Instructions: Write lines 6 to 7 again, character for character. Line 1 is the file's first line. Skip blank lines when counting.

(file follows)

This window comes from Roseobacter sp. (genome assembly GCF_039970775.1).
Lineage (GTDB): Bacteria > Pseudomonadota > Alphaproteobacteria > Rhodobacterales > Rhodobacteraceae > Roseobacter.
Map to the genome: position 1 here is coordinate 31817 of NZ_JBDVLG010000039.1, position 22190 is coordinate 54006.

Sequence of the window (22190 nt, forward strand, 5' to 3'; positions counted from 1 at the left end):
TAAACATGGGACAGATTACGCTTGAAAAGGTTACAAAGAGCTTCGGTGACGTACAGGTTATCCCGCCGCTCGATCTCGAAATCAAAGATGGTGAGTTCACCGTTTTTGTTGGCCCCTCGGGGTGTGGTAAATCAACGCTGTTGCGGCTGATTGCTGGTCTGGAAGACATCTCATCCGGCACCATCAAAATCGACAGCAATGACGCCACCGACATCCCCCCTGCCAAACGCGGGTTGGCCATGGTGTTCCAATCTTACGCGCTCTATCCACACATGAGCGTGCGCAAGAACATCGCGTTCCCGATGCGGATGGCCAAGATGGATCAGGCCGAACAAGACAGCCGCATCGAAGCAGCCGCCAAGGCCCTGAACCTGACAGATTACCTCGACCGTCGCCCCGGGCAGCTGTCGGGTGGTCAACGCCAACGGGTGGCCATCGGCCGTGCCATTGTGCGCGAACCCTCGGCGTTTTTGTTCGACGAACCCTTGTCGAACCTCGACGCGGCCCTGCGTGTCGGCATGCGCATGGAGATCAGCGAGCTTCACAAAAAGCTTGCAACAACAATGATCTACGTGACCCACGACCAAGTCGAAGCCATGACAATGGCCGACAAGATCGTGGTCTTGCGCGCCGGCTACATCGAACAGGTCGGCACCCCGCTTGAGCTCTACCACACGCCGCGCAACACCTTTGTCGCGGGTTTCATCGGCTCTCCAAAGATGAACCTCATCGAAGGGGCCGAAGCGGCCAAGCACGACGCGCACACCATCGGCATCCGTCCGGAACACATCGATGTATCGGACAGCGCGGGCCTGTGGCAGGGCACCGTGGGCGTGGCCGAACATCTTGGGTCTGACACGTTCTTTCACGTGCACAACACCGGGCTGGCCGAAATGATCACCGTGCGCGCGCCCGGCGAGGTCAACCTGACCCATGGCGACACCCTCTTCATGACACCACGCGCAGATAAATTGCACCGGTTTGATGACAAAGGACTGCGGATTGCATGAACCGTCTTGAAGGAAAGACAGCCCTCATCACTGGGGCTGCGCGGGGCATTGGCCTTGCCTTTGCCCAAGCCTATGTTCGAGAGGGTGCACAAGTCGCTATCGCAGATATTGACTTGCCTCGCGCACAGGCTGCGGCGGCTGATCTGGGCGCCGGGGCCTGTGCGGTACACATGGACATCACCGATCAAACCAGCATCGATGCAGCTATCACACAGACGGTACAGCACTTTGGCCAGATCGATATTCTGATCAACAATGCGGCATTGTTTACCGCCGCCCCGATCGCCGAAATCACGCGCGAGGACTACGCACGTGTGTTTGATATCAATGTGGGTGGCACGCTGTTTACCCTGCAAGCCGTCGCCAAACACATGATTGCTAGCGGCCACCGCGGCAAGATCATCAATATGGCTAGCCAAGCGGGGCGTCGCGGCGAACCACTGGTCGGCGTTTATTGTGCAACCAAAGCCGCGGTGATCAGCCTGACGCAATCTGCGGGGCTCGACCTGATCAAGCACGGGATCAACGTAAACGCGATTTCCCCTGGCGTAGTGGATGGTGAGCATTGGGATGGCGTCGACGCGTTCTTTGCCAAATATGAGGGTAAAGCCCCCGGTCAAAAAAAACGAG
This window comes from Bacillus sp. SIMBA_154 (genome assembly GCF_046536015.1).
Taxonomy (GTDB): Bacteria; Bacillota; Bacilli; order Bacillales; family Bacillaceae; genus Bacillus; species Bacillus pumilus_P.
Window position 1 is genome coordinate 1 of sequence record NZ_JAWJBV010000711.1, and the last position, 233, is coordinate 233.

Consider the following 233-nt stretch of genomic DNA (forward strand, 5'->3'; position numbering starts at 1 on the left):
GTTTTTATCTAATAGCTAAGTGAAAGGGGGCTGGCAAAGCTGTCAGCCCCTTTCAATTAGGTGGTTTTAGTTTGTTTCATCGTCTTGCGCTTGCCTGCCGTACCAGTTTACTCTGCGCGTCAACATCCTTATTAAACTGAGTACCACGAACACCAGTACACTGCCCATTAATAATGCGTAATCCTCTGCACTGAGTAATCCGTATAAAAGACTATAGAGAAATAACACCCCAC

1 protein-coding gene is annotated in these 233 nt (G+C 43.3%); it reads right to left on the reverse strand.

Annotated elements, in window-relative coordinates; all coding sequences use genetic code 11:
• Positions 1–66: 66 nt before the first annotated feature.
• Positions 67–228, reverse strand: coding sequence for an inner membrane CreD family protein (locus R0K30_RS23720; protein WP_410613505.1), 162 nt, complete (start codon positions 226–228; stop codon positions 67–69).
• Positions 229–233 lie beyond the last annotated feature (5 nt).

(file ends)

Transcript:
This window comes from Bacillus sp. SIMBA_154 (genome assembly GCF_046536015.1).
Taxonomy (GTDB): Bacteria; Bacillota; Bacilli; order Bacillales; family Bacillaceae; genus Bacillus; species Bacillus pumilus_P.